The Student News Site of University of Arizona

The Daily Wildcat

84° Tucson, AZ

The Daily Wildcat

The Daily Wildcat


    ‘Rushing’ to judgments

    “”Rush Limbaugh is a Big Fat Idiot.””

    It seems that Limbaugh is constantly out to prove that the aptly titled book by Al Franken about the talk radio blowhard is an understatement. Never one to err on the side of the reasonable, Limbaugh has come to be known for his inflammatory speech, hypocritical views and wildly successful radio show.

    Limbaugh has outdone himself once again, combining his penchant for indecency with his demagoguery (as well as lack of soul, brain, heart, etc). In his attempt to officially cement his place in hell, he criticized Parkinson’s disease patient Michael J. Fox for “”exaggerating the effects of the disease,”” suggesting that his “”moving all around and shaking”” was “”purely an act,”” adding the debilitated to his long list of groups to attack.

    The comments came in response to an ad for U.S. Senate candidate Claire McCaskill, D-Mo. in which she is endorsed by Fox for her support of stem cell research. In the ad, Fox is visibly shaking due to the effects of Parkinson’s. The Republican incumbent, Jim Talent, is opposed to stem cell research.

    According to the National Institute of Health, research in the application of stem cells has the potential to cure many diseases and conditions, including Parkinson’s, Alzheimer’s disease, spinal cord injury, stroke, burns, heart disease, diabetes, osteoarthritis and rheumatoid arthritis.

    Limbaugh is blinded by his own partisanship, and his attack is solely based on Fox’s support for a Democratic candidate. He claimed that Fox is a celebrity using his disease for the nefarious purpose of getting Democrats elected. But Fox’s support is not based on partisanship. He supported Republican Arlen Specter of Pennsylvania in 2004, not because of his party affiliation, but because of where he stood on the issue of stem cell research.

    Is Fox’s endorsement of candidates who will support research that could possibly provide a cure for his crippling condition an illegitimate goal? In a word, no.

    That is not to say that stem cell research is not a political issue; it’s just not a political issue for Michael J. Fox, for whom it’s a life-or-death issue.

    Ironically, Limbaugh’s personal pugnacity has only given more exposure to the issue of stem cell research, as well as increasing the visibility of McCaskill and her stance on the issue for Missouri voters.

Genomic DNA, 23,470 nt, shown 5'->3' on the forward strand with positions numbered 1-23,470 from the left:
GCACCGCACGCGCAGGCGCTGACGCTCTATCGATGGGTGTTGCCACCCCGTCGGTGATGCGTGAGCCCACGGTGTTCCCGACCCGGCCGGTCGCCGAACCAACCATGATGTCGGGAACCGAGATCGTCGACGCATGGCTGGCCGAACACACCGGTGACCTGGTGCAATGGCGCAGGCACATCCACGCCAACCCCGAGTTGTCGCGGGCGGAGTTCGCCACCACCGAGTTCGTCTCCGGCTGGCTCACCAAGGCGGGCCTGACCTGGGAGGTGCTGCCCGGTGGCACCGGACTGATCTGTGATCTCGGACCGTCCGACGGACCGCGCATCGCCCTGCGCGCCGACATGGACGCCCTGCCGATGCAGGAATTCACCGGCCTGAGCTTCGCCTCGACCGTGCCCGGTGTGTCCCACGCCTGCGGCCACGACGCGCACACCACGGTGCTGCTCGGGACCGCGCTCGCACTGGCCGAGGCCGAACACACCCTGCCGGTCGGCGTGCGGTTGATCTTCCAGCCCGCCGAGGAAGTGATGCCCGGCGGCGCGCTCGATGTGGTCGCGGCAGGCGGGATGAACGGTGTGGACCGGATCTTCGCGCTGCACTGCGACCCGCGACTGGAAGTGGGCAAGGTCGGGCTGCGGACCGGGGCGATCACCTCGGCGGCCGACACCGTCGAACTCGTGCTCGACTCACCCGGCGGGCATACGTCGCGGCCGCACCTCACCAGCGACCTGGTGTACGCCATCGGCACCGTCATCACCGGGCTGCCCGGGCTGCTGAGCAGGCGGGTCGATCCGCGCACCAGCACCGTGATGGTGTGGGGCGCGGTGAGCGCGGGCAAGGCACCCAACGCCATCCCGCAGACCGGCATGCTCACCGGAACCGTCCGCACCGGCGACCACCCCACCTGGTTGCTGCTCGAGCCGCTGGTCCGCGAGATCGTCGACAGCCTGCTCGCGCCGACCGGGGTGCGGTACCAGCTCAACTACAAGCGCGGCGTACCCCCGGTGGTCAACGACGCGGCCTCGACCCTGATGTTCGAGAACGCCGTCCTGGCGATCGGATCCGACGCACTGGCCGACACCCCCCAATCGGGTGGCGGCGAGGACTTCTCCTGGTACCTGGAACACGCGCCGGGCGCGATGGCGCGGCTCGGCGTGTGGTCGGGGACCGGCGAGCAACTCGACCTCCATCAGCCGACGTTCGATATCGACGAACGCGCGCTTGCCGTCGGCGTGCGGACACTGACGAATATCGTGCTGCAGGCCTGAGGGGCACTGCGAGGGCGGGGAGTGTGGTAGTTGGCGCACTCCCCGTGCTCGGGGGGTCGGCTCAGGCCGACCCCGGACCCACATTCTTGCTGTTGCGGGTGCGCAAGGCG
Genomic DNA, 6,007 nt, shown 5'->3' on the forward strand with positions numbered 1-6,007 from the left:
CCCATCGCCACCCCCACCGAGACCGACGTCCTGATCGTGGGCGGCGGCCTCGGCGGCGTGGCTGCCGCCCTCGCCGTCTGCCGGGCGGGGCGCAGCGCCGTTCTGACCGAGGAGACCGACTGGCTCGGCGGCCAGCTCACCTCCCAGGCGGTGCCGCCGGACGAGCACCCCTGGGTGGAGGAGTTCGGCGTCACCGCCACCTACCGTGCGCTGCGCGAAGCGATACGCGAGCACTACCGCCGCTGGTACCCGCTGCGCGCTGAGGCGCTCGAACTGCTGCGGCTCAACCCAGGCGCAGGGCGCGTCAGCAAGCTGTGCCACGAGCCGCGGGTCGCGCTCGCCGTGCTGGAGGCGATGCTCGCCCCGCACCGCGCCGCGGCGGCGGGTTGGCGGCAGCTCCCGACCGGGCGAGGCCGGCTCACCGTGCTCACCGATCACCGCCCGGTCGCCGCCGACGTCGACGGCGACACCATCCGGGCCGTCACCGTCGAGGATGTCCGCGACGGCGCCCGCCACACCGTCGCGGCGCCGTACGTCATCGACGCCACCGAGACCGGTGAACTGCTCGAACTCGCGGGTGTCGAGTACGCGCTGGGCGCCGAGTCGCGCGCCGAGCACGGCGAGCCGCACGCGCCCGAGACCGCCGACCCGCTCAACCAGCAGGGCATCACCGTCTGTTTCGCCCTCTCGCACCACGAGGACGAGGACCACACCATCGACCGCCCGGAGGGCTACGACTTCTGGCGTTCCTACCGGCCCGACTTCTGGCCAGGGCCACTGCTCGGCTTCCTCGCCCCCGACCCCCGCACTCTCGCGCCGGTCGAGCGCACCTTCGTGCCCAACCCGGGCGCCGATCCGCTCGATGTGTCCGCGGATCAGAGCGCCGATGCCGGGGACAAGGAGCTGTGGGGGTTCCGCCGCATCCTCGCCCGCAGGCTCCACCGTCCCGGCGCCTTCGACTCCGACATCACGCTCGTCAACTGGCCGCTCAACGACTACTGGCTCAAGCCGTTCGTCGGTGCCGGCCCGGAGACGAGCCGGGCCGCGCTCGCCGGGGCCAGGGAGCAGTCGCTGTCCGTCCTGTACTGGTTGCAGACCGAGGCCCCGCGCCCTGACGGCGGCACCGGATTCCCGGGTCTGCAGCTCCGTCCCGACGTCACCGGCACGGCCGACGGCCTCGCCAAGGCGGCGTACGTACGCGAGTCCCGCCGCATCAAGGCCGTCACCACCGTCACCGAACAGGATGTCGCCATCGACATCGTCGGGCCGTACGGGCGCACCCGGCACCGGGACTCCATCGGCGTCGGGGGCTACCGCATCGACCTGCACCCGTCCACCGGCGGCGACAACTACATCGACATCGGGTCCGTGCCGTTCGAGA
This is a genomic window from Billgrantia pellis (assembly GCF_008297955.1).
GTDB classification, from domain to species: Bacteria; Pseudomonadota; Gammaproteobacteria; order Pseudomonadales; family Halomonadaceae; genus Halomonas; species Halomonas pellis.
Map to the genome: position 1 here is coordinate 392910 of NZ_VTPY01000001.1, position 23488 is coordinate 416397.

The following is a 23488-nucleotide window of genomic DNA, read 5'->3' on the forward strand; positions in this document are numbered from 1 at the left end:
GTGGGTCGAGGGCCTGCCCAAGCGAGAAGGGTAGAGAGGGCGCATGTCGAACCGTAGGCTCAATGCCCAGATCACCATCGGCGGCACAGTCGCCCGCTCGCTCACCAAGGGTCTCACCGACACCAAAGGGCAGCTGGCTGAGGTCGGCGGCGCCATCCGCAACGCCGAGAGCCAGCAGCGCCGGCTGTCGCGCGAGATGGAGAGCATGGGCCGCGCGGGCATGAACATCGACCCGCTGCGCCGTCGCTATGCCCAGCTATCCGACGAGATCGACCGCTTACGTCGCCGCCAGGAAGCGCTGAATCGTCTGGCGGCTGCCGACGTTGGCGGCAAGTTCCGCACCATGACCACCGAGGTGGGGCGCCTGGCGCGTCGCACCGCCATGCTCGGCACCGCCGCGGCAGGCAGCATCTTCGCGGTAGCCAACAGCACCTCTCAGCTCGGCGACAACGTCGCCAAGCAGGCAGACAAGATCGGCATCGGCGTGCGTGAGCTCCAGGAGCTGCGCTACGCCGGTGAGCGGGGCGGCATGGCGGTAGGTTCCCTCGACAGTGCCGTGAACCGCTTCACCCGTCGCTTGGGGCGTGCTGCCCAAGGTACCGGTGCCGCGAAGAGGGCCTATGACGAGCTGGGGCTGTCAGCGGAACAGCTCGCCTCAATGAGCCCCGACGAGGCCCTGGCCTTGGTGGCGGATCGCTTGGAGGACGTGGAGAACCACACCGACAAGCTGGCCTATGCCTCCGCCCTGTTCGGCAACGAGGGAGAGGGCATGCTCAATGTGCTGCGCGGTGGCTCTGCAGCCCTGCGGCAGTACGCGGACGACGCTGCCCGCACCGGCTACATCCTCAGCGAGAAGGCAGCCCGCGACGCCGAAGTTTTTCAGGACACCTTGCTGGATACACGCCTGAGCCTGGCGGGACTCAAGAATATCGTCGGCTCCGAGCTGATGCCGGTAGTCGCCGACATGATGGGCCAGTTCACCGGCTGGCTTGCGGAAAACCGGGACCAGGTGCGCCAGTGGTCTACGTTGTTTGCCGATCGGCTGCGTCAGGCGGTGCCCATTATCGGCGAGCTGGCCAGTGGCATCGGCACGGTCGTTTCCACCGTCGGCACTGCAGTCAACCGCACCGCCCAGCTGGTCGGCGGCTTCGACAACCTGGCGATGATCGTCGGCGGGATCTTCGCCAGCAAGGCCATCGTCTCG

Unfortunately, the debate over stem cell research is filled with misinformation and assumptions. So what are stem cells and what do they mean politically?

    First, stem cells are like the repair cells of the body, unspecialized cells that can give rise to specialized cells. Second, they are able to multiply over long periods of time, something that more specialized tissue cells cannot do.

    The two types of stem cells, embryonic stem cells and adult stem cells, differ in that embryonic stem cells can transform into all cell types within the body while adult stem cells are limited to growth as the tissue of their origin. Basically, embryonic stem cells are more flexible.

    According to the National Institute of Health, the combination of flexible cells and rapid cell regeneration anywhere in the body is what has scientists so excited about the prospects of embryonic stem cell research to cure the problems of degenerative conditions such as Parkinson’s disease.

    Yet in July, President Bush brought down his first veto in a 5 1/2-year presidency (compared with George H.W. Bush’s 44 vetoed bills in four years) on a bipartisan bill to expand research into what could be one of the most important medical advances in decades.

    Why? Stem cells are not derived from eggs fertilized in a woman’s body. Embryonic stem cells are the product of fertilization clinics and Petri dish scientific work. When embryonic cells go unused, they are disposed of as anything else, thrown away. Why not make use of something that is just being thrown in the trash for the benefit of those suffering?

    Michael J. Fox should be able to advocate for something that affects him so severely. To suggest that partisan politics is behind something so life-altering, as Limbaugh does, is ignorant at best. Specter said in July, in reference to the president’s position, that those who opposed Columbus, locked up Galileo, and rejected anesthesia, electricity vaccines and rail travel, “”in retrospect look foolish, look absolutely ridiculous.””

    Looks like Limbaugh’s getting a head start.

    Shurid Sen is a senior majoring in political science. He can be reached at

    More to Discover
    Activate Search